The SF author who has perhaps most extraordinarily captured the imagination of readers with her tales of alien encounters is Octavia E. Butler. One of the very few African-American female writers of science fiction, Butler achieved great fame and success before her untimely death in 2006. A recipient of both the Hugo and the Nebula, she also was awarded a MacArthur Foundation “Genius” Grant in recognition of her use of science fiction to explore provocative social topics, particularly race relations. In Kindred, for instance, a young privileged African-American woman finds herself time-ported back to the antebellum South, where she is treated as a slave. Through her experiences, she and the reader become increasingly aware of the long-term lingering effects of slavery on the psyches of Black Americans and on US culture and politics as a whole. Few prior to Butler, perhaps only Samuel R. Delany, had tackled issues of race so boldly and directly. But Butler’s plots also crackle with issues of gender and sexuality, and her early trilogy of novels, initially entitled Xenogenesis and later re-issued as Lilith’s Brood, offer stark meditations on one possible future of race and sexuality.

The trilogy, comprised of the short novels Dawn, Adulthood Rites, and Imago, tell a tale of mass alien abduction and colonization. The human race has perished in a worldwide conflagration, apparently of human origin. Published initially in the late 1970s, Dawn suggests that nuclear war may have been (and might still be) the cause of humanity’s (self)destruction. An alien race, the Oankali, discovers earth and has the technology to regenerate individuals from small sets of genetic material. Dawn opens with one such human, Lilith, waking up and trying to make sense of what’s happened to her. Her captors remain unseen, but she soon discovers that they are aliens who travel the galaxy in search of “trades.”  They are willing to assist humanity, helping it recover from destruction and flourish again — but at a price. The Oankali seek genetic material, and they essentially interbreed with the races they discover, adding to their gene pool some of the best characteristics and qualities of those races and imparting some of their own better qualities and abilities in exchange. For instance, we learn that Oankali have amazing self-healing abilities.

The Oankali have identified, however, a fundamental flaw in humanity: a genetic gift for intelligence coupled with a predisposition to hierarchy. Such in turn leads humanity to figure out better ways to create divisions amongst people, impose order, punish deviation from “normalcy,” and engage in war to ensure the status quo. The “price” of interbreeding with the Oankali is that this contradiction will be bred out of the race, and humans will transform over time into human/Oankali hybrids. As one of the ooloi interbreeders tells Lilith, “Our children will be better than either of us. [...] We will moderate your hierarchical problems and you will lessen our physical limitations. Our children won’t destroy themselves in a war, and if they need to regrow a limb or to change themselves in some other way they’ll be able to do it. And there will be other benefits.”  Biologist Joan Slonczewski, writing in a conference paper entitled “Octavia Butler’s Xenogenesis Trilogy: A Biologist’s Response,” argues that, “[u]nlike the vast majority of alien abduction tales, Dawn actually presents a biologically plausible explanation for why the Oankali need to interbreed with humans”—namely, the contradiction that they isolate in the human genome. With this genetic twist, Butler dispenses with merely titillating scenes of interspecies sex in favor of grounding such intercourse in necessity. We will have to interbreed to survive.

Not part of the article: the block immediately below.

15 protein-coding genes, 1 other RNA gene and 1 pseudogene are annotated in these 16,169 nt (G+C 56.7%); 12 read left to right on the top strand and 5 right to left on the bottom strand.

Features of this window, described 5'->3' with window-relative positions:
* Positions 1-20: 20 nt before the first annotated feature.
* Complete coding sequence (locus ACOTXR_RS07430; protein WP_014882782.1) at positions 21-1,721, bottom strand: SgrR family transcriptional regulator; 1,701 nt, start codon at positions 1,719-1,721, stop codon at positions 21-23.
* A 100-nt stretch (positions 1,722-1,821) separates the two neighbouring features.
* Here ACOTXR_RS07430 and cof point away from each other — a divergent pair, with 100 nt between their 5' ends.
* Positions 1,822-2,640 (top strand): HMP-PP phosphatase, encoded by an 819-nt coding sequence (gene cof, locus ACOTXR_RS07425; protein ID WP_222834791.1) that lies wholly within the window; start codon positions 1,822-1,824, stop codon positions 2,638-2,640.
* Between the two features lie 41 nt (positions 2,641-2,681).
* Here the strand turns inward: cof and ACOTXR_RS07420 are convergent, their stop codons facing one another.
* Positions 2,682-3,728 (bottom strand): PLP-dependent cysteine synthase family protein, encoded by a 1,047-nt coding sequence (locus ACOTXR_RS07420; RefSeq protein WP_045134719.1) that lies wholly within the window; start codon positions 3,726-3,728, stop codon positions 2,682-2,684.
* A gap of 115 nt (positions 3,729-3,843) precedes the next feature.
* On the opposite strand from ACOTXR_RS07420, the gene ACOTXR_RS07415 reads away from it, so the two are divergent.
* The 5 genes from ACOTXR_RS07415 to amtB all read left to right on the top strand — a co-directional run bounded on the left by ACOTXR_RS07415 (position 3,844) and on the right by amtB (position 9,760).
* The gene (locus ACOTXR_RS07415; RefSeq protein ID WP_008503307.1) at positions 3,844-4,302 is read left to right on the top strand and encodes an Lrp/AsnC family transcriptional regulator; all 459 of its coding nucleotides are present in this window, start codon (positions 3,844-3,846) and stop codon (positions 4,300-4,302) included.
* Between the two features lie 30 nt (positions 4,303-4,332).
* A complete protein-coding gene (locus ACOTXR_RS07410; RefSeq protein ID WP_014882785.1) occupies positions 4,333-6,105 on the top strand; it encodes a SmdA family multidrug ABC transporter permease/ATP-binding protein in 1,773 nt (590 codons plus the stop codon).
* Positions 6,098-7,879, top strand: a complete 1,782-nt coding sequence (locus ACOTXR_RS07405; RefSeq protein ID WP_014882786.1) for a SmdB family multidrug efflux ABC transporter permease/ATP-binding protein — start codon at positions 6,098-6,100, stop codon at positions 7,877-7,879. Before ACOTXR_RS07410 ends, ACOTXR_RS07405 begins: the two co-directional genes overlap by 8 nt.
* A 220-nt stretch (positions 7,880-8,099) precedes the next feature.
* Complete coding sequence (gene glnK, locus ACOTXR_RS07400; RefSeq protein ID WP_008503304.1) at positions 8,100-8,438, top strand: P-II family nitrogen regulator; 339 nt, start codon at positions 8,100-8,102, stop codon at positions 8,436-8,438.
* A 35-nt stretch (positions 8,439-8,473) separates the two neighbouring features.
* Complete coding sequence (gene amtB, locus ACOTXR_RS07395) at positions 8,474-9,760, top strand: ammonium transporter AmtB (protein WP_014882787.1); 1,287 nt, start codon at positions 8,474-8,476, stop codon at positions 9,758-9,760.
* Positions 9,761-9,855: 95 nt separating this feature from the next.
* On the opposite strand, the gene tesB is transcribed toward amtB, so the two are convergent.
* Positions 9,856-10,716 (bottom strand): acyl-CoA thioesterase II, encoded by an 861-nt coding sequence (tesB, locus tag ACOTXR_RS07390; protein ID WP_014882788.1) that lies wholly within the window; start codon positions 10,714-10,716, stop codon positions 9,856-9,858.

At the same time, one of the most disturbing and challenging elements of Dawn is the depiction of the interbreeding itself. Oankali reproduce in a complex three-way genetic exchange between males, females, and ooloi, a third “gender” who are masterful manipulators of genetic material. In order for humans to “mate” with Oankali, they have to intimately encounter the ooloi, who fortunately have the capacity to calm, heal, and give tremendous pleasure to their human lovers. Lilith and others initially find such encounters quite distressing, and some humans, the resisters, reject them out of hand. But we quickly see Lilith and others learning to enjoy such alien sex, which is all the more fascinating when considering that the Oankali and large, gray and highly tentacled, with the oolio themselves having multiple appendages, including an important “sensory arm” through which they sample genetic material. 

The result of such a program of interbreeding will be inter-species hybrids, and indeed, hybridity permeates the Xenogenesis books.  For instance, we learn that Lilith is not white — an assumption some readers may make until we discover she is herself somewhat of a hybrid, of mixed African descent. Perhaps this is one of the reasons the Oankali have chosen her to assist them in introducing other humans to the idea of interbreeding with the aliens. But more may be at stake here than just putting a black woman at the center of a science fiction story—as important as that was (and still is). Butler may be fantasizing less about a future of interbreeding but rather allegorizing about our all-too-human past of interbreeding. After all, Africans were forcibly removed from their homes and made slaves throughout North America, where, over time, many of them interbred with their white masters. Butler may be suggesting that the survival of post-slavery African Americans in the US in particular depended, at least in part, on them not separating from the larger culture, but breeding into it.